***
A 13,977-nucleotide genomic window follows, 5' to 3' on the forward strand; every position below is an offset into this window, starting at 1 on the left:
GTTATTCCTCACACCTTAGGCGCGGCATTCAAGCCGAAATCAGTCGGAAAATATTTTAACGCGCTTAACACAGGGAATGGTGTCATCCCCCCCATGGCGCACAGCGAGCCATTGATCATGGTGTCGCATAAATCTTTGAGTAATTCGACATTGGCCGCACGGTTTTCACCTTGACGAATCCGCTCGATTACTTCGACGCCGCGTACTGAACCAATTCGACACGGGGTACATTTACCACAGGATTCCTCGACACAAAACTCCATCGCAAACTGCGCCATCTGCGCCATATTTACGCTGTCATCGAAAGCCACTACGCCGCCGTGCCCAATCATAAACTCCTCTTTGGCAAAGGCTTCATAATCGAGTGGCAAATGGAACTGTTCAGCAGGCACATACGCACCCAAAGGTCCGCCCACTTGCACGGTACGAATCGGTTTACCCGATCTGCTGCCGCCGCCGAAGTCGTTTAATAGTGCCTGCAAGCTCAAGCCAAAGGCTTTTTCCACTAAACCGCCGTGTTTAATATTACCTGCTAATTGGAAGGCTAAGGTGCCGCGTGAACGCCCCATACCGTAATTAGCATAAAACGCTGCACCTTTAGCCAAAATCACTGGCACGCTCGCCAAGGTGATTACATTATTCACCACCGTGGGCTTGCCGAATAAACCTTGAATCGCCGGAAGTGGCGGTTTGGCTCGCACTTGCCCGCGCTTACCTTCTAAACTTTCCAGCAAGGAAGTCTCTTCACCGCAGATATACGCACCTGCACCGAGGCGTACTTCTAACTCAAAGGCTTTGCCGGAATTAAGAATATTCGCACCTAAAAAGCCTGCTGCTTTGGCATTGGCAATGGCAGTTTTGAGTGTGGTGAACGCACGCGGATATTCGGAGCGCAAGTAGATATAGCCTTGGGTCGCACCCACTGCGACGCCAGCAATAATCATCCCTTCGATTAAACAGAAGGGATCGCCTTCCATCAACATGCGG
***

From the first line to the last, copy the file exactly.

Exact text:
A 13,977-nucleotide genomic window follows, 5' to 3' on the forward strand; every position below is an offset into this window, starting at 1 on the left:
GTTATTCCTCACACCTTAGGCGCGGCATTCAAGCCGAAATCAGTCGGAAAATATTTTAACGCGCTTAACACAGGGAATGGTGTCATCCCCCCCATGGCGCACAGCGAGCCATTGATCATGGTGTCGCATAAATCTTTGAGTAATTCGACATTGGCCGCACGGTTTTCACCTTGACGAATCCGCTCGATTACTTCGACGCCGCGTACTGAACCAATTCGACACGGGGTACATTTACCACAGGATTCCTCGACACAAAACTCCATCGCAAACTGCGCCATCTGCGCCATATTTACGCTGTCATCGAAAGCCACTACGCCGCCGTGCCCAATCATAAACTCCTCTTTGGCAAAGGCTTCATAATCGAGTGGCAAATGGAACTGTTCAGCAGGCACATACGCACCCAAAGGTCCGCCCACTTGCACGGTACGAATCGGTTTACCCGATCTGCTGCCGCCGCCGAAGTCGTTTAATAGTGCCTGCAAGCTCAAGCCAAAGGCTTTTTCCACTAAACCGCCGTGTTTAATATTACCTGCTAATTGGAAGGCTAAGGTGCCGCGTGAACGCCCCATACCGTAATTAGCATAAAACGCTGCACCTTTAGCCAAAATCACTGGCACGCTCGCCAAGGTGATTACATTATTCACCACCGTGGGCTTGCCGAATAAACCTTGAATCGCCGGAAGTGGCGGTTTGGCTCGCACTTGCCCGCGCTTACCTTCTAAACTTTCCAGCAAGGAAGTCTCTTCACCGCAGATATACGCACCTGCACCGAGGCGTACTTCTAACTCAAAGGCTTTGCCGGAATTAAGAATATTCGCACCTAAAAAGCCTGCTGCTTTGGCATTGGCAATGGCAGTTTTGAGTGTGGTGAACGCACGCGGATATTCGGAGCGCAAGTAGATATAGCCTTGGGTCGCACCCACTGCGACGCCAGCAATAATCATCCCTTCGATTAAACAGAAGGGATCGCCTTCCATCAACATGCGG